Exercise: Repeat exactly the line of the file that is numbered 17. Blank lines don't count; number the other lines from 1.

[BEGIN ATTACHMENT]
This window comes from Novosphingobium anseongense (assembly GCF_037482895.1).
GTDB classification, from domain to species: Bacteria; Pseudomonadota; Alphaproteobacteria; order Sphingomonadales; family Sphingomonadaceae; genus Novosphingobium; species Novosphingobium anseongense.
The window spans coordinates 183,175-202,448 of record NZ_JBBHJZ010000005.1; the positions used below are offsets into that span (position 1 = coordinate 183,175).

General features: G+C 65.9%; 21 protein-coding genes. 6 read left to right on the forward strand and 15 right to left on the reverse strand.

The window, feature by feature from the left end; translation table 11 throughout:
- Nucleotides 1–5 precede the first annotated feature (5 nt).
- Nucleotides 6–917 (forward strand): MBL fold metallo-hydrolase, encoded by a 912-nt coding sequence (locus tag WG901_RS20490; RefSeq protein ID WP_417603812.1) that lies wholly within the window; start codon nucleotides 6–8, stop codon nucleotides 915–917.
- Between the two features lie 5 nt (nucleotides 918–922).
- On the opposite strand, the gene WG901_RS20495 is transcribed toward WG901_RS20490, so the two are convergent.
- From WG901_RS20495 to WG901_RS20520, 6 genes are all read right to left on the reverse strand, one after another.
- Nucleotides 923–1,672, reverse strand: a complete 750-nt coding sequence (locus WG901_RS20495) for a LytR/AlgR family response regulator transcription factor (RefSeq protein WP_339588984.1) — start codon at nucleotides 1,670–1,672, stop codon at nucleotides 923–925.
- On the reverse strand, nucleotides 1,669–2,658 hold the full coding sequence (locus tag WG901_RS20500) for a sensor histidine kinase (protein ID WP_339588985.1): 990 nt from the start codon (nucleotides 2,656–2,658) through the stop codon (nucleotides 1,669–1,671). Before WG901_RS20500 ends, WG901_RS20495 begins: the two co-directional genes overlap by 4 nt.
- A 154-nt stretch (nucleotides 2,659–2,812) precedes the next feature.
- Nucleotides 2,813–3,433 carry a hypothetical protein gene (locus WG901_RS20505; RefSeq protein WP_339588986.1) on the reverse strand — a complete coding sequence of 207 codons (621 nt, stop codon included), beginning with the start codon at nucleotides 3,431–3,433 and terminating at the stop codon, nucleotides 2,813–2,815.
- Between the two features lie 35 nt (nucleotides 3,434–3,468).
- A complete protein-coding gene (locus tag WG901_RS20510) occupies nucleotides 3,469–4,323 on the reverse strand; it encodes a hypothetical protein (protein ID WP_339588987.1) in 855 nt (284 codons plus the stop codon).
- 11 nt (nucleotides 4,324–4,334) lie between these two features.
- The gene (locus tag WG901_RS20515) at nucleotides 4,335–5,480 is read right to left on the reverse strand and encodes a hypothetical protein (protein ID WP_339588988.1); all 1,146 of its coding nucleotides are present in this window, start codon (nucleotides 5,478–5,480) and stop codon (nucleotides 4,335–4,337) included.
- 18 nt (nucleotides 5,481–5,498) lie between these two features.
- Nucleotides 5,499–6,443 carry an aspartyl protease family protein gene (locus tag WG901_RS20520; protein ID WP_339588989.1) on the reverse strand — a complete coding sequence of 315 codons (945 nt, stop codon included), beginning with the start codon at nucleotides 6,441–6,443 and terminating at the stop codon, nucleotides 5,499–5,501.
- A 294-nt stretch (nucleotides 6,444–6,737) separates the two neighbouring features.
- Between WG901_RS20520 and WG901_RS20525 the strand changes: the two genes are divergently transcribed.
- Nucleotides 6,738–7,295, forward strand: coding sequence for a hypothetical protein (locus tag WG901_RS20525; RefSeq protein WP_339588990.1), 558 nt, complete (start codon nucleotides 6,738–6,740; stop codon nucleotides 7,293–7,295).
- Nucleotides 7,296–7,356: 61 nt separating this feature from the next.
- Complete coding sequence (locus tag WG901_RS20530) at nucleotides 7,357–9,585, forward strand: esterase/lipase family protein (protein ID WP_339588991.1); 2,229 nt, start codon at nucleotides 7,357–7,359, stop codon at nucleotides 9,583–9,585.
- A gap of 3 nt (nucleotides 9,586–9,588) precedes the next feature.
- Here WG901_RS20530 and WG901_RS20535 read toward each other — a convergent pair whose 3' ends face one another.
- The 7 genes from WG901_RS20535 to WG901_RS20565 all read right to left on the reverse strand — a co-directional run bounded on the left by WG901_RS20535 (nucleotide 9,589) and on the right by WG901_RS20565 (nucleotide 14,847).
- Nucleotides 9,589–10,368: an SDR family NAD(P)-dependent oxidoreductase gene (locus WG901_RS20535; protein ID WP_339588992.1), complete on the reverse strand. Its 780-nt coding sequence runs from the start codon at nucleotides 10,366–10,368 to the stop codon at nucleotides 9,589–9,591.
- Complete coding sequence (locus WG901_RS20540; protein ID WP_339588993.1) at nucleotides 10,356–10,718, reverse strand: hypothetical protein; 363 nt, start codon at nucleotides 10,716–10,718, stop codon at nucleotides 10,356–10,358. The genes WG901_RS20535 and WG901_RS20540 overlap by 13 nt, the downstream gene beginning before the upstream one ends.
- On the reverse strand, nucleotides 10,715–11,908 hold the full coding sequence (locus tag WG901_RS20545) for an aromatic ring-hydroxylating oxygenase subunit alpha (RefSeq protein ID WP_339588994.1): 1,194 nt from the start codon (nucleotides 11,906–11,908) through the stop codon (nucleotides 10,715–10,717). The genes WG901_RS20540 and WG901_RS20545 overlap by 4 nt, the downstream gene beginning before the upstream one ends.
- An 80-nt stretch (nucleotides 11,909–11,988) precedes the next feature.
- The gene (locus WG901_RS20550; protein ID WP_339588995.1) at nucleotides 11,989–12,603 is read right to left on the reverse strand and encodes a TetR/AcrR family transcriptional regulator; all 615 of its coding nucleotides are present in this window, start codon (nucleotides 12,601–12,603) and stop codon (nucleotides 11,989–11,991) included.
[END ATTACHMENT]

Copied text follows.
- 11 nt (nucleotides 4,324–4,334) lie between these two features.